Editor’s note: Viewpoint highlights the thoughts, opinions, and expertise of well-known nurse leaders. We welcome your comments about these thought-provoking articles.
A much-anticipated and much-heralded report released by the Institute of Medicine late last year, The Future of Nursing: Leading Change, Advancing Health, included several key recommendations for improving health and health care in the U.S. The report committee’s recommendation that opportunities be expanded “for nurses to lead and diffuse collaborative improvement efforts,” highlights the need to foster interprofessional collaboration among health care providers. That is, ensuring that nurses are full partners with physicians and other health care professionals in redesigning health care. I wholeheartedly agree with the committee’s assertion that this approach will provide all patients with the care they need in the communities in which they live.
This idea is not new, nor is it untested. Interprofessional, or interdisciplinary, collaboration is one of the hallmarks of several highly successful health care innovations. Ongoing research in this area continues to produce results showing that in settings where nurses collaborate as equals with other health care providers, patient outcomes and quality of care both improve.
With the pending dramatic changes to our health care system, proven approaches for improving care and reducing costs, like interdisciplinary collaboration among providers—and among researchers— will become increasingly important. Accountable care organizations and patient-centered medical homes are two health care models in the Affordable Care Act that benefit from interprofessional collaboration. As our population ages, the need for effective, high quality models of care will only increase.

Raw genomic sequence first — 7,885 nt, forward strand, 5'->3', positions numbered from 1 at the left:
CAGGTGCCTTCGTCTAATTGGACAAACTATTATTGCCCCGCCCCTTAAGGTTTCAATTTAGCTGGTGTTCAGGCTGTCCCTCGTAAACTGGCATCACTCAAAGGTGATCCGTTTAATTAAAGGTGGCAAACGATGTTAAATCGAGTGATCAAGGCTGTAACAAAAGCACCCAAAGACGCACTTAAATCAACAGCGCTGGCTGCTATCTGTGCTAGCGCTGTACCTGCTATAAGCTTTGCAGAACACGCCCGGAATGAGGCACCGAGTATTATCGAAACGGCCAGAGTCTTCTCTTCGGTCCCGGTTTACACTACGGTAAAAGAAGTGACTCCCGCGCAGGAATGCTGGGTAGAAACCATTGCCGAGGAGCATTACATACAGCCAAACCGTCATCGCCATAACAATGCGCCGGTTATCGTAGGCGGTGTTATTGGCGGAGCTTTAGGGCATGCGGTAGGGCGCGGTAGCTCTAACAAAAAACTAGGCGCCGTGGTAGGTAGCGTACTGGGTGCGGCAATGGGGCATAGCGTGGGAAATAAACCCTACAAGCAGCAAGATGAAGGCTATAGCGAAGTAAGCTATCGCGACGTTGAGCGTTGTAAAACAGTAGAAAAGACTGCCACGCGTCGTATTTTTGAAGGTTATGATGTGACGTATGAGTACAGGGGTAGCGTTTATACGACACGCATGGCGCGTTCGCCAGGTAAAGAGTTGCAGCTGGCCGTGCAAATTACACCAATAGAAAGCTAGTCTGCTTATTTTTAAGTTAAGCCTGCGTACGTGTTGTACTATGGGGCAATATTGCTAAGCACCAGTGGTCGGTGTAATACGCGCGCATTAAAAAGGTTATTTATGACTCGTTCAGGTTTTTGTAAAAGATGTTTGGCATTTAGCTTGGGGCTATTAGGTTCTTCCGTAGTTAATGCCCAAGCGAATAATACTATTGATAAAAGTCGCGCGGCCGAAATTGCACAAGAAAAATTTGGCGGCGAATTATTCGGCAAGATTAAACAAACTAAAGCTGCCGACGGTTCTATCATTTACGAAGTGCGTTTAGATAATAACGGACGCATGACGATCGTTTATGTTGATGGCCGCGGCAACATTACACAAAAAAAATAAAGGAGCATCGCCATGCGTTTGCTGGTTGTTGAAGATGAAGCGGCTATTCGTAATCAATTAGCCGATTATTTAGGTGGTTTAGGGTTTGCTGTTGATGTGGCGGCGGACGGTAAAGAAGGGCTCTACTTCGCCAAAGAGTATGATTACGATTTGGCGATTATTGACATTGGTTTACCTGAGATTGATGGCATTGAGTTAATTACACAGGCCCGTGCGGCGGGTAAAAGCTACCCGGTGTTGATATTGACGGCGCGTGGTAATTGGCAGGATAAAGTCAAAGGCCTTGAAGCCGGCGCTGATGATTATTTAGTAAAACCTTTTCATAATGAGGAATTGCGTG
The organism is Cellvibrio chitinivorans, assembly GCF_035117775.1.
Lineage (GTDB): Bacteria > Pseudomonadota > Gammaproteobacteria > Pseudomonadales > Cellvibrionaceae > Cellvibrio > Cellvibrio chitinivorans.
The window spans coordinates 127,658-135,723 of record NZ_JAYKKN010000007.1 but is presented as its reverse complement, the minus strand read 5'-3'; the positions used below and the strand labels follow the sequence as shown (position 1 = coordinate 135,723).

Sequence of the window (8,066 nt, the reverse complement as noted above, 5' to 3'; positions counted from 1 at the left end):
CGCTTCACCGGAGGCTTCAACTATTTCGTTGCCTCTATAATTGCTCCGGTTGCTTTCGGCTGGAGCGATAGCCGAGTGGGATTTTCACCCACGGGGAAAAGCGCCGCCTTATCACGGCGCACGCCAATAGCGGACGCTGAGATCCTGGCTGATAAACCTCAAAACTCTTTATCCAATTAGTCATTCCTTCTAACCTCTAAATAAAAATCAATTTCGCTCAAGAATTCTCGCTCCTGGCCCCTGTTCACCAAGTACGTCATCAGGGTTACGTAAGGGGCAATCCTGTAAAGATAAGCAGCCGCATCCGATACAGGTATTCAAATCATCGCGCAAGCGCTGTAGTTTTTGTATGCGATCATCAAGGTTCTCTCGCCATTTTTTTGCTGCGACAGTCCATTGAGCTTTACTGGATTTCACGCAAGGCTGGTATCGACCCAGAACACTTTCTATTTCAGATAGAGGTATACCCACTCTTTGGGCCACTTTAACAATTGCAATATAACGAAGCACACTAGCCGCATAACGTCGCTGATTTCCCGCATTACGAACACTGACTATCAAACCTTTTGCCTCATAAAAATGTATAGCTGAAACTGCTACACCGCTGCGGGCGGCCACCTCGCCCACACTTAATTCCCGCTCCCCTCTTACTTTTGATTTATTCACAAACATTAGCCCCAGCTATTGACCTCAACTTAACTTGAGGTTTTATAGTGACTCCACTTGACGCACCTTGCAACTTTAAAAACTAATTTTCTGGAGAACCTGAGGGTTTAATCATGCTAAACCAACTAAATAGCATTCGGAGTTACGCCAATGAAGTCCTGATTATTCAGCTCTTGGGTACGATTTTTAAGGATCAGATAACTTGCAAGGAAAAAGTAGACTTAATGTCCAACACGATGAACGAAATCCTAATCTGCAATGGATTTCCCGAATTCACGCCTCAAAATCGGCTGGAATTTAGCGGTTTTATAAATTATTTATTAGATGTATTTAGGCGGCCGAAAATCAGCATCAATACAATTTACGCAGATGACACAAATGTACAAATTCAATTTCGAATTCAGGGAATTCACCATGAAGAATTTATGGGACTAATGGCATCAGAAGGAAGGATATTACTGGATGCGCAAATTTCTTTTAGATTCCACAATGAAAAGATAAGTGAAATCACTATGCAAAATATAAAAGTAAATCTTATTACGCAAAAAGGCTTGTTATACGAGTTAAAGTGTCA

An evidence-based approach that highlights the contributions of nurse-led, team-based care is the Transitional Care Model (TCM), which fills a major gap in health care delivery – the transition from hospital to home – during which up to one third of preventable and costly re-hospitalizations occur. TCM focuses on chronically ill high-risk older adults who have been hospitalized for common medical or surgical conditions. The centerpiece is an APRN who follows patients from the hospital to home and coordinates with a health care team that includes physicians, nurses, social workers, discharge planners, pharmacists and other providers to ensure continuity of care, prevention and avoidance of complications and close clinical treatment and management. TCM also involves partnerships with patients and their caregivers, who collaborate on the discharge plan and implement that plan in the patients’ homes. Three clinical trials funded by the National Institute of Nursing Research consistently demonstrated that the TCM improves the quality of care and reduces costs, especially those associated with re-hospitalization. Preliminary outcomes from an ongoing clinical trial comparing the TCM to other evidence-based approaches among hospitalized cognitively impaired older adults reinforce the capacity of this model to improve care and outcomes and reduce costs.